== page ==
On the 16th, when searching for keywords such as ‘Gaza Strip video’ and ‘Israeli war’ on X ( old Twitter), provocative videos came out. Unconscious people were left scattered throughout the building, and the floor was covered in blood. This video appears on an account created by a Middle Easterner who supports Palestine. Videos and photos of a newborn baby on a respirator were also released one after another. An image of Hamas members shooting at a private house also appeared on an Israeli’s TikTok account. It was difficult to find a warning message saying ‘Be careful when watching’ or a separate mosaic.
As the war between Israel and Hamas continues, provocative war videos are being distributed indiscriminately through YouTube and social media. As videos are exposed simply by entering keywords such as ‘Israeli war’ and ‘Gaza Strip’ on social media , complaints of trauma from citizens who unintentionally encounter먹튀검증 the videos are continuing. Lee (23), a college student who saw a video of people trapped between buildings during the bombing of the Gaza Strip, said, “I was looking for videos on YouTube to study international economics and came across a video of the bombing,” adding, “There was no rescue team, so people were removed from the building.” “I keep thinking of the people in the video who were in pain and couldn’t get it out,” he said, trailing off.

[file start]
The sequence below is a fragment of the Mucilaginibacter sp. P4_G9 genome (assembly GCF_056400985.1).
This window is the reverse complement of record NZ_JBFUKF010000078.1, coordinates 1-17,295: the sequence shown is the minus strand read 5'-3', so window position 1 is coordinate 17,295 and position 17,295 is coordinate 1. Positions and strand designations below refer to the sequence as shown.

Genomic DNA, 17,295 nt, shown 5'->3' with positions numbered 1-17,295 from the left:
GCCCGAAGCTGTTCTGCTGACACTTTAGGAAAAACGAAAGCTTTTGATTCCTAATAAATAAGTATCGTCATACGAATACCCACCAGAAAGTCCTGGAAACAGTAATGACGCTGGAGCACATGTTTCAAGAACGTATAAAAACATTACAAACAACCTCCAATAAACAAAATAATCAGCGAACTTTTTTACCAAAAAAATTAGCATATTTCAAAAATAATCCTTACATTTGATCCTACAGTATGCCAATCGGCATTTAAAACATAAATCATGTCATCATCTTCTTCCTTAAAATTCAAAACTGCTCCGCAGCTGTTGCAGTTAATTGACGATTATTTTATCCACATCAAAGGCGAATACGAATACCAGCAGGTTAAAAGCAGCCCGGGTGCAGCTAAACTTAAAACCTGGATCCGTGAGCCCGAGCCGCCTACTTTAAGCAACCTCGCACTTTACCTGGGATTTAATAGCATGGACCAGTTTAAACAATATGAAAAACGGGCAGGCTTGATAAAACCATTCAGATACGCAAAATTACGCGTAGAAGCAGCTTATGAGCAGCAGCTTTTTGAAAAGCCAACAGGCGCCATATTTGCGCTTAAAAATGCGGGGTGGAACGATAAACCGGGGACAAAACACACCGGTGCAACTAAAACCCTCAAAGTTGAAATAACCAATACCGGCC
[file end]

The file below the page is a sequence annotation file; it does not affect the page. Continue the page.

Even students who are not yet adults are complaining of trauma from war images. Jeong (13), a middle school student who saw images of Israeli war damage through TikTok, said, “When the war first broke out, after searching a few times, the video was automatically recommended the next time,” adding, “It was different from when I read how many people had died in numbers. “It was a shock on a different level, so the day I saw the video, I couldn’t sleep and tossed and turned,” he said.
Parents of young children are worried that their children may accidentally watch the video and become traumatized. Mr. Sim (38), who lives in Gwanak-gu, Seoul, said, “I feel bad when I watch provocative videos, but I am anxious that my child will watch these videos.” He added, “My child can watch YouTube on his own when he grows up, but I can force him to delete the app. “There isn’t one and it’s embarrassing,” he said.
Experts pointed out that even if you have not directly experienced a war in another country, you can experience trauma symptoms if you are repeatedly exposed to videos and photos. Lee Hae-guk, a professor of psychiatry at the Catholic University of Korea, said, “Unlike in movies, if you feel that something is related to you, you may experience avoidance behavior or anxiety symptoms like a trauma.” Lim Myung-ho, a professor of psychology at Dankook University, said, “Adolescents often have poor brain development or psychological stability, so they are weak in the ability to endure trauma, and children sometimes learn to be aggressive just by repeatedly seeing violence depicted in the media.” “Filtering of cruel videos is necessary,” he said.
Jeong Chan-seung, special director of social contribution at the Korean Neuropsychiatric Association, said, “In the United States, when a shooting incident occurs, information is initially sent out through schools and news to ‘guide children when they consume news.’” He added, “It is better to ban media consumption altogether.” Instead, we need to tell them to use trustworthy media,” he said.